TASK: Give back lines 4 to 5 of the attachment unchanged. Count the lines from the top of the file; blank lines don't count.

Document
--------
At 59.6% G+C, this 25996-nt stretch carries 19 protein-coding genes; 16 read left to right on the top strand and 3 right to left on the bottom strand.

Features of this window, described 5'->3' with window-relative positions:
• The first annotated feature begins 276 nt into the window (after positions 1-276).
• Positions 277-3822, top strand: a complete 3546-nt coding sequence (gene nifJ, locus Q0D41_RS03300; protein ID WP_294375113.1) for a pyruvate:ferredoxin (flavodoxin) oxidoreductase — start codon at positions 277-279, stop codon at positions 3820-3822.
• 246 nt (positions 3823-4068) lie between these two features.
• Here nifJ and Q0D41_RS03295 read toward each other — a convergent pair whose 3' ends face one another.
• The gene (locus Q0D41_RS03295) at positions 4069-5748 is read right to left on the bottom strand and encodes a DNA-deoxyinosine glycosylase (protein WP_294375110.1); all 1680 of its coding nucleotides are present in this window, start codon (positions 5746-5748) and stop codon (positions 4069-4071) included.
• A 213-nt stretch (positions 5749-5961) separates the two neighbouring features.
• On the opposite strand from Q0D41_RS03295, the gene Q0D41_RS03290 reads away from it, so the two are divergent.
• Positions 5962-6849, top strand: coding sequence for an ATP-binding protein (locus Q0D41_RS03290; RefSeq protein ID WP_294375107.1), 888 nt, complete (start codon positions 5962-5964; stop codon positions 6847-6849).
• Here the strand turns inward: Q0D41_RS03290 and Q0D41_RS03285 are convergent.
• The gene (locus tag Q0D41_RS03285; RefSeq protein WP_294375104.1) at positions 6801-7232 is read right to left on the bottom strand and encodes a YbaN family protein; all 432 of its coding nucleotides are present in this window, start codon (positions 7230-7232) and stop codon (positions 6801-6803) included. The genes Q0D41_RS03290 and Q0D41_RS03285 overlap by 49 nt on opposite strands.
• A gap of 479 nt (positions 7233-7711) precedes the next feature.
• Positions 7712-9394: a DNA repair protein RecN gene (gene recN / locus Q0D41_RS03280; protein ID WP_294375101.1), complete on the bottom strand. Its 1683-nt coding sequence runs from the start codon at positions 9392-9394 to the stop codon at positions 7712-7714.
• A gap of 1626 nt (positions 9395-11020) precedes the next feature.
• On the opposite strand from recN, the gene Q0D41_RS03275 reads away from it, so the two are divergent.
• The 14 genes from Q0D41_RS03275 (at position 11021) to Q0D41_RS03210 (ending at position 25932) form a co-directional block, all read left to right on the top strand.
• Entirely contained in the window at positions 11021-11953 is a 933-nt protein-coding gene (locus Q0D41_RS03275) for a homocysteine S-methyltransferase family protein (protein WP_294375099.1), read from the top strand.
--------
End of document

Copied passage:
• Positions 277-3822, top strand: a complete 3546-nt coding sequence (gene nifJ, locus Q0D41_RS03300; protein ID WP_294375113.1) for a pyruvate:ferredoxin (flavodoxin) oxidoreductase — start codon at positions 277-279, stop codon at positions 3820-3822.
• 246 nt (positions 3823-4068) lie between these two features.